Saturday, March 3, 2012

Gotta love the yaya

Nine months later, I finally drag myself back to the computer (or rather, an iPad) and decide it's time to write a blog. A lot has happened in nine months. Six months ago, the mobile home family welcomed a beautiful baby boy! We chose to go home to have the baby and were in Florida for 4 months over the summer and early fall.
Having a baby has significantly changed by perspective on Manila: love our yaya. In addition to loving the fact that I can work part time knowing that my baby is safe and happy at home with his wonderful caregiver, Filipinos welcome babies everywhere! On the plane home from Hong Kong two weeks ago' my 6 month old was active and fussy, but I had plenty of volunteers in the surrounding seats taking turns entertaining the baby. Awesome.
Having a baby has also helped me learn to let go of the little things, a mandatory skill for a life in the foreign service. I just don't have the energy to fret about little things. Maybe that will change when he's older and I'm getting more sleep-
Our next post is Albania. Another 20% hardship, but hopefully one that is hard in different ways from this one. I've learned how to cope with many things about life in Manila that used to irritate me endlessly. For example, traffic is always bad here. How to cope? Don't go anywhere. Seriously. Or rather, be content with going to the one restaurant that's close to you frequently, and make do with whatever the one nearby grocery store is selling. Or even better, order it online at the thegreengrocermanila.com and go to the grocery store as little as possible.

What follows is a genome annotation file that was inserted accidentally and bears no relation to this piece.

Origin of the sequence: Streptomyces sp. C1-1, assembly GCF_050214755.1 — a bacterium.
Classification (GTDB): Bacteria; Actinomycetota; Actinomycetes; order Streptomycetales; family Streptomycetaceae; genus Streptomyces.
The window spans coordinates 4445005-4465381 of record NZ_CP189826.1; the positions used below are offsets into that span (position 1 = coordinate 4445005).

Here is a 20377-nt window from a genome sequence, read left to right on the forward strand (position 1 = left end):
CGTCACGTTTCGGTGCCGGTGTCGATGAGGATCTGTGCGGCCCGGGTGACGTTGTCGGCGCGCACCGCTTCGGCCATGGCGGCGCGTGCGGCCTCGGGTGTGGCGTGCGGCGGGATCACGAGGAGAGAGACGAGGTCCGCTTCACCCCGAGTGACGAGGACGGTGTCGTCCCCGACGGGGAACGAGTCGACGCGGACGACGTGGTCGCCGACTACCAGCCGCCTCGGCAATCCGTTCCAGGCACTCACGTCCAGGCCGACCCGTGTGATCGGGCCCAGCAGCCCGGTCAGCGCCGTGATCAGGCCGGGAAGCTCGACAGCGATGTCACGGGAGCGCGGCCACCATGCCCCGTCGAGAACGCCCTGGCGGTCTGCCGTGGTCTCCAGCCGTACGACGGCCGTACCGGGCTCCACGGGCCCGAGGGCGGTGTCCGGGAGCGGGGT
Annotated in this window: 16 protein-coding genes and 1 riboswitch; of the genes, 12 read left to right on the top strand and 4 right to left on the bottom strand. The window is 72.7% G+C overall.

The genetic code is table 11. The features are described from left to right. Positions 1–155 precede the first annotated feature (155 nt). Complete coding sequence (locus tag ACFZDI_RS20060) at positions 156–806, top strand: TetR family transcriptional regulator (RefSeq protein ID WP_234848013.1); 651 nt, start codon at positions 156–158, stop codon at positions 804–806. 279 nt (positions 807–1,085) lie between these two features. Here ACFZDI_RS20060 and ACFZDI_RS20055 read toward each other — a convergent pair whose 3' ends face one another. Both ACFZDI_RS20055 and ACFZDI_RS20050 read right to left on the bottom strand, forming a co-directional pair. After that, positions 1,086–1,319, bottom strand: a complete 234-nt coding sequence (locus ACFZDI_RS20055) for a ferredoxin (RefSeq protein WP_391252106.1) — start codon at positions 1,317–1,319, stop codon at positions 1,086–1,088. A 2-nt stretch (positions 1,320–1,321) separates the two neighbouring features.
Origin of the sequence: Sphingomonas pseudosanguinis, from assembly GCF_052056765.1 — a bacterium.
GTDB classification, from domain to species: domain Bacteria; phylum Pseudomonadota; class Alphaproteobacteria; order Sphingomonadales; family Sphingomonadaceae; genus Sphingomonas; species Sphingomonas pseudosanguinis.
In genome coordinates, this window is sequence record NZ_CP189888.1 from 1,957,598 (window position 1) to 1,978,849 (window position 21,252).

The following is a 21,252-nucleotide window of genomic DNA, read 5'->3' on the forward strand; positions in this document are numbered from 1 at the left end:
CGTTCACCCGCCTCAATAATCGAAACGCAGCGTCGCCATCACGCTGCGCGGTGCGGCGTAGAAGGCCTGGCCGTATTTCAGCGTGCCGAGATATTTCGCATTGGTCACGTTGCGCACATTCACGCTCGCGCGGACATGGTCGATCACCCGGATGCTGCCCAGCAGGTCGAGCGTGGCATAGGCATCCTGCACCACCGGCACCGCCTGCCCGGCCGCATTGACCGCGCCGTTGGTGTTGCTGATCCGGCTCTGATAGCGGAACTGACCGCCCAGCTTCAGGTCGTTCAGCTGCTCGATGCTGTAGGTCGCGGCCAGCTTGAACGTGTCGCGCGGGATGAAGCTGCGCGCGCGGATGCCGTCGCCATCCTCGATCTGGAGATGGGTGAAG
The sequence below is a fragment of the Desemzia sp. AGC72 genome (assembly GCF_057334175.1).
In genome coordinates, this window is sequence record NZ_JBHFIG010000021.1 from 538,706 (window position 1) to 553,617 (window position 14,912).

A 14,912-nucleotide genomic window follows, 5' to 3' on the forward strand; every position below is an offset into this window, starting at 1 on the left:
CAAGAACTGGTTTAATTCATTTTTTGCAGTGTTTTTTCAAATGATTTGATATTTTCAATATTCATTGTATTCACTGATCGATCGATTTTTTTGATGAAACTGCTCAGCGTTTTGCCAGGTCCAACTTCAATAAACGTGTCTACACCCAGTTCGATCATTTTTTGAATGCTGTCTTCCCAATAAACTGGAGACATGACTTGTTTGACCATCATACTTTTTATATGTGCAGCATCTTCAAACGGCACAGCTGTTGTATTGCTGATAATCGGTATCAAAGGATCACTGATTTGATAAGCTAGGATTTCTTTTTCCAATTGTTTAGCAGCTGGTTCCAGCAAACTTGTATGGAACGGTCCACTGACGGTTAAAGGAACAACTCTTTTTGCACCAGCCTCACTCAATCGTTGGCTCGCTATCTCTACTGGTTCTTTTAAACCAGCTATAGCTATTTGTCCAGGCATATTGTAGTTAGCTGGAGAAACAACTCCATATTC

Anyone reading this in the US or at a non hardship post probably thinks I'm nuts, but this is what works for us.
In Albania, the air will be cleaner, there will be mountain views and parks, and the population will be 500,000 instead of 11,553,427. I will still have trouble getting to the grocery store, and when I get there, won't find anything I need. I do not look forward to our next post with rose colored glasses, or beer goggles, depending on your preference, but I hope that I will keep my skill of letting the little things go.

1 comment:

  1. Congrats! I haven't been to Tirana, but the rest of Albania that I've seen is really beautiful and nice. Albanians are super nice, too, and very friendly towards lost Americans who speak no Albanian.

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